- I have noted previously how e.g. Google Scholar identifies data citations along with article citations in constructing an individual research profile. A researcher could become known for their published data as well as their published narratives. Indeed, it seems likely that the person who acquires and publishes the data, i.e. the research student, would then get accolades directly rather them all accruing to their supervisor.
But what can you, gentle reader of this blog, do to help? Well, ask if your institution already has, or plans to create a data repository. It can be local (we use DSpace) or “in-the-cloud” (e.g. Figshare). If not, ask why not! And if you are planning to submit an article for publication in the near future, ponder how you might better share its data.
‡ As first circulated on 28 April, 2011. See
†The example given at the start of this post contains only one table processed in this manner; the actual synthetic procedures are still held in more conventional SI.
*This blog uses the excellent Kcite plugin to manage citations.
¶The good folks at Figshare were extremely helpful in converting this deposition into an interactive presentation. Thanks guys!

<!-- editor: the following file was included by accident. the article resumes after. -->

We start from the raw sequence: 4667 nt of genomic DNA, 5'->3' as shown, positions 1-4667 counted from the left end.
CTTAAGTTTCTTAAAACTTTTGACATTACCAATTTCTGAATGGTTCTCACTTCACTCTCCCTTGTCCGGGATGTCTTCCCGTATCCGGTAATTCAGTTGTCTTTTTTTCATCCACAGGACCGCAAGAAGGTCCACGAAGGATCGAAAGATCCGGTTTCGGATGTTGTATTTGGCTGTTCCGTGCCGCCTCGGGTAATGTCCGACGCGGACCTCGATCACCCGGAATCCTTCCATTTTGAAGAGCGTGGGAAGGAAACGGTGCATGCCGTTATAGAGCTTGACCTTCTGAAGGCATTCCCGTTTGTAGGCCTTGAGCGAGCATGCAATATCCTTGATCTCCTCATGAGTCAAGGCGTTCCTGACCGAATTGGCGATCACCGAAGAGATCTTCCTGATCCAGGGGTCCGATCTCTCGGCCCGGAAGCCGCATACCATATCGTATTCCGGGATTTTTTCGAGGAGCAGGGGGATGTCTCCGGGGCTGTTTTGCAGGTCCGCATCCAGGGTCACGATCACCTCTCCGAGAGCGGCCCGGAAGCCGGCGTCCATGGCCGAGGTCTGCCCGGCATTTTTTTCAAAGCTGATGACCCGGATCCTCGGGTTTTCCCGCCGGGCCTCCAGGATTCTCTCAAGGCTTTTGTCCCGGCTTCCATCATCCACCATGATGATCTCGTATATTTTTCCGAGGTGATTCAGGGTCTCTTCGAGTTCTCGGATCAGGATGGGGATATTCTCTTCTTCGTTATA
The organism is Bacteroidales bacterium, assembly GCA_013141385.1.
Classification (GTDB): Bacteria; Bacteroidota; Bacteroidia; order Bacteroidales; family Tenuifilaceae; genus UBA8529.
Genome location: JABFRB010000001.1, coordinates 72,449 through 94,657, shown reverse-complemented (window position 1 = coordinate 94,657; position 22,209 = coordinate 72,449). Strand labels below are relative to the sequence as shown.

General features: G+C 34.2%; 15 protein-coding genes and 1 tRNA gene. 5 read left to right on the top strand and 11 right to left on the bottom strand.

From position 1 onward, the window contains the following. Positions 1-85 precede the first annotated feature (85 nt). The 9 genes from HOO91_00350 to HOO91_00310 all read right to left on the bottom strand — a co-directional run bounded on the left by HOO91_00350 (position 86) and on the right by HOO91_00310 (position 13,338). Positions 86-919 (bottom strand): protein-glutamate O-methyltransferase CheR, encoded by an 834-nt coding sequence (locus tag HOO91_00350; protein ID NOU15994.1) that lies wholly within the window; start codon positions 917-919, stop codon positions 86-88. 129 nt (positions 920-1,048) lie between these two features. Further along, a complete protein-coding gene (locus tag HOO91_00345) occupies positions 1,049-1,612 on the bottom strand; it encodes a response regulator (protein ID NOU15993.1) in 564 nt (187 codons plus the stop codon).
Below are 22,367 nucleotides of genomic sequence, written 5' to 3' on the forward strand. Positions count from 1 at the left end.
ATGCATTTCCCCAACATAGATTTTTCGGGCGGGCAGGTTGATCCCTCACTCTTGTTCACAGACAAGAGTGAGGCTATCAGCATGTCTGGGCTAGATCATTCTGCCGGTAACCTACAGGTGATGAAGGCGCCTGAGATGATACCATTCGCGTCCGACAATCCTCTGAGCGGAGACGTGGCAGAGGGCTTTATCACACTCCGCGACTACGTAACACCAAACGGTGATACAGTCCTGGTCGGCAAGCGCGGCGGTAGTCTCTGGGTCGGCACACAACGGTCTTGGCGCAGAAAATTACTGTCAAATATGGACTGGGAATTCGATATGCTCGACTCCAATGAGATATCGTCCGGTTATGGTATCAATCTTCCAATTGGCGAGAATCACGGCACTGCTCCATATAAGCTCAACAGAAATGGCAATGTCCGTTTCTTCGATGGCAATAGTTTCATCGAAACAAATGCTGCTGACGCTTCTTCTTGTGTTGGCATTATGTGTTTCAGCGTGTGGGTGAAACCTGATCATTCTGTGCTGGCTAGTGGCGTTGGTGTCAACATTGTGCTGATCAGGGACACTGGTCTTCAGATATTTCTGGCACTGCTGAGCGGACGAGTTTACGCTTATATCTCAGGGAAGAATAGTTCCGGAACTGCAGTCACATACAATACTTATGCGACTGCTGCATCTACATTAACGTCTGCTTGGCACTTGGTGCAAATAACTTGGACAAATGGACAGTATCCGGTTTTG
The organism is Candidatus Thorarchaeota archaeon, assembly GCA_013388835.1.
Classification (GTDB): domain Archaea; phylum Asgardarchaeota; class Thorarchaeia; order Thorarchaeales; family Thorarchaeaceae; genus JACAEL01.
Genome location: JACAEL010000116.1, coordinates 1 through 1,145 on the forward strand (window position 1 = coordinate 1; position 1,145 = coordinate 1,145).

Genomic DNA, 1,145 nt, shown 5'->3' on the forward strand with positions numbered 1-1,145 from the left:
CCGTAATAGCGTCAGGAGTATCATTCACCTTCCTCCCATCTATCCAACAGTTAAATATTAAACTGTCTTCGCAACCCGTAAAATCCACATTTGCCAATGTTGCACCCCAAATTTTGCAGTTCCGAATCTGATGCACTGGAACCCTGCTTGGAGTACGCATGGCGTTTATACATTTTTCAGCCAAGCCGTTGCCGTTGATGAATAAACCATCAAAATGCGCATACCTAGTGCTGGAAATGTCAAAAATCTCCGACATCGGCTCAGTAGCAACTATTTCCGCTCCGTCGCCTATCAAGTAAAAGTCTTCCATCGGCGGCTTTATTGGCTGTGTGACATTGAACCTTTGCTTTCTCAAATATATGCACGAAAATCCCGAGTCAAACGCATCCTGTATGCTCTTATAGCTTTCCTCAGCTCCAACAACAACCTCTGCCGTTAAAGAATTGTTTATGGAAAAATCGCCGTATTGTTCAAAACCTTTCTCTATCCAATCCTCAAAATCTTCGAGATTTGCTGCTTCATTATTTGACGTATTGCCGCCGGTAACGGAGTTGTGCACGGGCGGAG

- O. Casher, G.K. Chandramohan, M.J. Hargreaves, C. Leach, P. Murray-Rust, H.S. Rzepa, R. Sayle, and B.J. Whitaker, "Hyperactive molecules and the World-Wide-Web information system", Journal of the Chemical Society, Perkin Transactions 2, pp. 7, 1995. http://dx.doi.org/10.1039/P29950000007
- R. Van Noorden, "Data-sharing: Everything on display", Nature, vol. 500, pp. 243-245, 2013. http://dx.doi.org/10.1038/nj7461-243a
- P. Murray-Rust, H.S. Rzepa, and M. Wright, "Development of chemical markup language (CML) as a system for handling complex chemical content", New Journal of Chemistry, vol. 25, pp. 618-634, 2001. http://dx.doi.org/10.1039/b008780g
- H.S. Rzepa, "Chemical datuments as scientific enablers", Journal of Cheminformatics, vol. 5, pp. 6, 2013. http://dx.doi.org/10.1186/1758-2946-5-6
- Henry S. Rzepa., "Transclusions of data into articles", 2013. http://dx.doi.org/10.6084/m9.figshare.797481
- H.S. Rzepa, "The importance of being bonded", Nature Chemistry, vol. 1, pp. 510-512, 2009. http://dx.doi.org/10.1038/nchem.373
- H.S. Rzepa, "The rational design of helium bonds", Nature Chemistry, vol. 2, pp. 390-393, 2010. http://dx.doi.org/10.1038/NCHEM.596
- M.J. Cowley, V. Huch, H.S. Rzepa, and D. Scheschkewitz, "Equilibrium between a cyclotrisilene and an isolable base adduct of a disilenyl silylene", Nature Chemistry, vol. 5, pp. 876-879, 2013. http://dx.doi.org/10.1038/nchem.1751
- David Scheschkewitz., Michael J. Cowley., Volker Huch., and Henry S. Rzepa., "The Vinylcarbene – Cyclopropene Equilibrium of Silicon: an Isolable Disilenyl Silylene", 2013. http://dx.doi.org/10.6084/m9.figshare.744825
- Henry S. Rzepa., "Gaussian Job Archive for C60H92Si3", 2012. http://dx.doi.org/10.6084/m9.figshare.96410